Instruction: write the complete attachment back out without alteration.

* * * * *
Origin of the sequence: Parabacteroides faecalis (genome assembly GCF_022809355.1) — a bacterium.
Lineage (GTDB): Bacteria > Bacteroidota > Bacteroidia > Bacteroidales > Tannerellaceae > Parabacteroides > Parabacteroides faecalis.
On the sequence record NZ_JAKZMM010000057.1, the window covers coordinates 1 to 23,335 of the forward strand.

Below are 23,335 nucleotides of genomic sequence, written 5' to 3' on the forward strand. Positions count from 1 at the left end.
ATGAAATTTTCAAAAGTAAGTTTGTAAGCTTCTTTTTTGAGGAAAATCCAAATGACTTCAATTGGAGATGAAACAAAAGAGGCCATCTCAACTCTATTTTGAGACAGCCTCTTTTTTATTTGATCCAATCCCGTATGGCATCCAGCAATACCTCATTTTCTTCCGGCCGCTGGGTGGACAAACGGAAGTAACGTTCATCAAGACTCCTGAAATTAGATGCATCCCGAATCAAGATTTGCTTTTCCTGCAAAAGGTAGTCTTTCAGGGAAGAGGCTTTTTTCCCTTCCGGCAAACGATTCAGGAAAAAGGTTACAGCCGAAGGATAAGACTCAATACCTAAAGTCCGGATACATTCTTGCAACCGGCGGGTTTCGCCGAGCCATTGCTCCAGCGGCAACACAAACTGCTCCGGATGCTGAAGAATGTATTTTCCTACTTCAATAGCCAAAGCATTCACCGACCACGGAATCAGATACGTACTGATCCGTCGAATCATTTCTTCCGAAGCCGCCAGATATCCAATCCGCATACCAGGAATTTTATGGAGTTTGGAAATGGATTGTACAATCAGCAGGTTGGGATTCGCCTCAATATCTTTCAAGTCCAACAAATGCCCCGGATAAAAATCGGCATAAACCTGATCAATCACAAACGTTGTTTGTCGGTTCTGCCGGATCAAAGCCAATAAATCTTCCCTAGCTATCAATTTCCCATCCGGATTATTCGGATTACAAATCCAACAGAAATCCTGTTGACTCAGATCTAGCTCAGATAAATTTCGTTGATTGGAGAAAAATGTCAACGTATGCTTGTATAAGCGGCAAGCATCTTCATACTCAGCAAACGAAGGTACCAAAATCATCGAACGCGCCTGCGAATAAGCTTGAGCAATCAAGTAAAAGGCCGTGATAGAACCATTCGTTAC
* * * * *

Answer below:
Origin of the sequence: Parabacteroides faecalis (genome assembly GCF_022809355.1) — a bacterium.
Lineage (GTDB): Bacteria > Bacteroidota > Bacteroidia > Bacteroidales > Tannerellaceae > Parabacteroides > Parabacteroides faecalis.
On the sequence record NZ_JAKZMM010000057.1, the window covers coordinates 1 to 23,335 of the forward strand.

Below are 23,335 nucleotides of genomic sequence, written 5' to 3' on the forward strand. Positions count from 1 at the left end.
ATGAAATTTTCAAAAGTAAGTTTGTAAGCTTCTTTTTTGAGGAAAATCCAAATGACTTCAATTGGAGATGAAACAAAAGAGGCCATCTCAACTCTATTTTGAGACAGCCTCTTTTTTATTTGATCCAATCCCGTATGGCATCCAGCAATACCTCATTTTCTTCCGGCCGCTGGGTGGACAAACGGAAGTAACGTTCATCAAGACTCCTGAAATTAGATGCATCCCGAATCAAGATTTGCTTTTCCTGCAAAAGGTAGTCTTTCAGGGAAGAGGCTTTTTTCCCTTCCGGCAAACGATTCAGGAAAAAGGTTACAGCCGAAGGATAAGACTCAATACCTAAAGTCCGGATACATTCTTGCAACCGGCGGGTTTCGCCGAGCCATTGCTCCAGCGGCAACACAAACTGCTCCGGATGCTGAAGAATGTATTTTCCTACTTCAATAGCCAAAGCATTCACCGACCACGGAATCAGATACGTACTGATCCGTCGAATCATTTCTTCCGAAGCCGCCAGATATCCAATCCGCATACCAGGAATTTTATGGAGTTTGGAAATGGATTGTACAATCAGCAGGTTGGGATTCGCCTCAATATCTTTCAAGTCCAACAAATGCCCCGGATAAAAATCGGCATAAACCTGATCAATCACAAACGTTGTTTGTCGGTTCTGCCGGATCAAAGCCAATAAATCTTCCCTAGCTATCAATTTCCCATCCGGATTATTCGGATTACAAATCCAACAGAAATCCTGTTGACTCAGATCTAGCTCAGATAAATTTCGTTGATTGGAGAAAAATGTCAACGTATGCTTGTATAAGCGGCAAGCATCTTCATACTCAGCAAACGAAGGTACCAAAATCATCGAACGCGCCTGCGAATAAGCTTGAGCAATCAAGTAAAAGGCCGTGATAGAACCATTCGTTAC